In terms of gameplay, Shadow was like every other Ninja we’ve seen since FFIII: he’s fast, he can Throw, and like the FFV Ninja he has scrolls to Throw instead of Edge’s Ninjutsu. Like in FFIII and V, he can’t Steal (that’s Locke’s job). The only thing that makes Edge unusual as a Final Fantasy Ninja is the presence of Interceptor, who will randomly… ahem… intercept blows meant for Shadow, or counterattack his attackers with some incredible damage. One curious thing about Interceptor is that, internally, he’s not actually a class feature for Shadow so much as a hidden status effect of all things, and in the original release it was possible to pass him around and even lose him permanently with an infamous glitch!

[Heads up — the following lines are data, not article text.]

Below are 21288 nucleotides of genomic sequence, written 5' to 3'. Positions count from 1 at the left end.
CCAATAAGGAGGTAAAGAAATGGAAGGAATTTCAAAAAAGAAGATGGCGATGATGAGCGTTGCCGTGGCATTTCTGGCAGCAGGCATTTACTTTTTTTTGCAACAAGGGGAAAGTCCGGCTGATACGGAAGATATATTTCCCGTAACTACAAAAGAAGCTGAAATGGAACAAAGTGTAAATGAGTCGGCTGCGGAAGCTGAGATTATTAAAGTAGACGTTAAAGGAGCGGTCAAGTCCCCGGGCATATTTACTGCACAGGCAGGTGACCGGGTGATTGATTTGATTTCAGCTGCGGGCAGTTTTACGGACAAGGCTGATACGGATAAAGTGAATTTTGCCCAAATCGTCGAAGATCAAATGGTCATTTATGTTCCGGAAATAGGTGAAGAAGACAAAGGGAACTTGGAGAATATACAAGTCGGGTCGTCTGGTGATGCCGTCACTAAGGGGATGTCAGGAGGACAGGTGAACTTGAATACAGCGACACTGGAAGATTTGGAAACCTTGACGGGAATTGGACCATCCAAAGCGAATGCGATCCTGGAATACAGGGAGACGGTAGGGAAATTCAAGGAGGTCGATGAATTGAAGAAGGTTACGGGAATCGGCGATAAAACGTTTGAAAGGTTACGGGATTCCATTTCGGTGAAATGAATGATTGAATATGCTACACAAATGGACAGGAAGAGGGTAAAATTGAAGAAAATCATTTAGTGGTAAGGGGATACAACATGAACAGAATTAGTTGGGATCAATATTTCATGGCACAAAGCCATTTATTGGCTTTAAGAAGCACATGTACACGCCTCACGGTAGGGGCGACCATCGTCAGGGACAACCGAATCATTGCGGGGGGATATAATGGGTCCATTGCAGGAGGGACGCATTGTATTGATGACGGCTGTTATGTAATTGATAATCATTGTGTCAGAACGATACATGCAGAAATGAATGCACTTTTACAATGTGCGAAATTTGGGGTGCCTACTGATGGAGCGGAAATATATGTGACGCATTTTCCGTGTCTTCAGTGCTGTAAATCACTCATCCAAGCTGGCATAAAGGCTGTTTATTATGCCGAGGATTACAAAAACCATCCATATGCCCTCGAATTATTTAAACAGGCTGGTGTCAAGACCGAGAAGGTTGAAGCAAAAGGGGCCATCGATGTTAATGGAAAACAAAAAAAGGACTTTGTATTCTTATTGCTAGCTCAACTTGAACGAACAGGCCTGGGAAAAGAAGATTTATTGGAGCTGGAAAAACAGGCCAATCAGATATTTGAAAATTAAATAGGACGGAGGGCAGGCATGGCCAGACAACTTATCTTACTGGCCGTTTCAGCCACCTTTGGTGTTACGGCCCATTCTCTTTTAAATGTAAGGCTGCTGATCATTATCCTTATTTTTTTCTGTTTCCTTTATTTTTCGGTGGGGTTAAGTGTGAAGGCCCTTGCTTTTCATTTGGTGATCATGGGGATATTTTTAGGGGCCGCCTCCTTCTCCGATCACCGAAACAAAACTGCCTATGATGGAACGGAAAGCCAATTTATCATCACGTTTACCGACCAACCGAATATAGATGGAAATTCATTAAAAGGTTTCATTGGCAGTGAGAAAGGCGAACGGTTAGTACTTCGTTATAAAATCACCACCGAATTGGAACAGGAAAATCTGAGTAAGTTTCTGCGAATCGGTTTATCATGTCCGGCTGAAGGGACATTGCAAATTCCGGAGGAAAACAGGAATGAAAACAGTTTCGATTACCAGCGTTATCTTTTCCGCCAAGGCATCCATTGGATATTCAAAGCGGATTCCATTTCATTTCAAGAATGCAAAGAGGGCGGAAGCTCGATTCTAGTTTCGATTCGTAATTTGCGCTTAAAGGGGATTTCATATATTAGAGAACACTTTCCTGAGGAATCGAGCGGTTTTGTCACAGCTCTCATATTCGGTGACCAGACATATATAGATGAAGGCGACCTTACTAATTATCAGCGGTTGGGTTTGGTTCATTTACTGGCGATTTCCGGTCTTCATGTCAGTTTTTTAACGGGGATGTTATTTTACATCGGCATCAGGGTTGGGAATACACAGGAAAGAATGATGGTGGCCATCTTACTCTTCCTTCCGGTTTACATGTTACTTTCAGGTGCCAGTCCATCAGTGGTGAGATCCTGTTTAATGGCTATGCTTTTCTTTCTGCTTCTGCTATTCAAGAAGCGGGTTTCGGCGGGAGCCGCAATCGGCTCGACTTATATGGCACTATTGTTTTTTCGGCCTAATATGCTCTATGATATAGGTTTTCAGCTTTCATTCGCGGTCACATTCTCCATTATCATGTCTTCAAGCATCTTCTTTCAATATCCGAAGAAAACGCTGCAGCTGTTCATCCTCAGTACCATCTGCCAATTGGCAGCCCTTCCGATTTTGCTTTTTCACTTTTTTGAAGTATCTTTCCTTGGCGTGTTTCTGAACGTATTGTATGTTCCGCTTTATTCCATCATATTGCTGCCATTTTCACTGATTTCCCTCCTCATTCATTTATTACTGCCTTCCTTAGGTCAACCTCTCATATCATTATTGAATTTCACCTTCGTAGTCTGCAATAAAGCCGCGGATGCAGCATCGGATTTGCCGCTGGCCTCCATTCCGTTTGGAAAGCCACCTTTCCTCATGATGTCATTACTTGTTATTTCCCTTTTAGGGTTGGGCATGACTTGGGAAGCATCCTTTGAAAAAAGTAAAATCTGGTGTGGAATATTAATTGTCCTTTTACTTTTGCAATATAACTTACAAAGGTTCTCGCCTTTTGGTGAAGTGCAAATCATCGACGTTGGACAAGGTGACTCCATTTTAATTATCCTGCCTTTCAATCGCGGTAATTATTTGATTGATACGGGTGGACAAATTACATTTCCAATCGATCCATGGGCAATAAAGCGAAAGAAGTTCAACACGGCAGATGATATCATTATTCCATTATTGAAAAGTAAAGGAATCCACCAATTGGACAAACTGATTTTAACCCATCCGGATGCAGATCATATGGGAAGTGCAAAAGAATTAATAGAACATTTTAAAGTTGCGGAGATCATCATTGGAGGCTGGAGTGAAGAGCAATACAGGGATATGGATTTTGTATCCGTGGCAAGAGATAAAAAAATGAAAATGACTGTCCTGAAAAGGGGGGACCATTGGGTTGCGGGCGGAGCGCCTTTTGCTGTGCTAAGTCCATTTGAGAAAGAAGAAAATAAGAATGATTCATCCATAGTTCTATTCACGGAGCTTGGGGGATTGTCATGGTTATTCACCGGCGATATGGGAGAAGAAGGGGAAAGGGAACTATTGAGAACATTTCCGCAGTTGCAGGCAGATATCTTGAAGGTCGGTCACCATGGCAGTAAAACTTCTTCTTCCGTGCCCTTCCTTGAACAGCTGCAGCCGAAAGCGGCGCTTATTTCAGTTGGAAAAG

Heading out into the wild, we fought our way through what appeared to be a wandering Skeksis from The Dark Crystal, and found our way to an Imperial camp parked just outside the city of Doma. The kind-hearted Imperial general, Leo, was commanding the siege, but was having trouble overcoming the defenders as he tried to protect his soldiers in the process. As we watched, a group of Imperials launched a Looney Tunes attack with clearly no chance of success as they tried to jump over the walls into pratfalls (either that or they’re ramming the walls with their heads), but the Domese practically surrendered. It’s okay you guys, I too am terrified by Daffy Duck-style antics.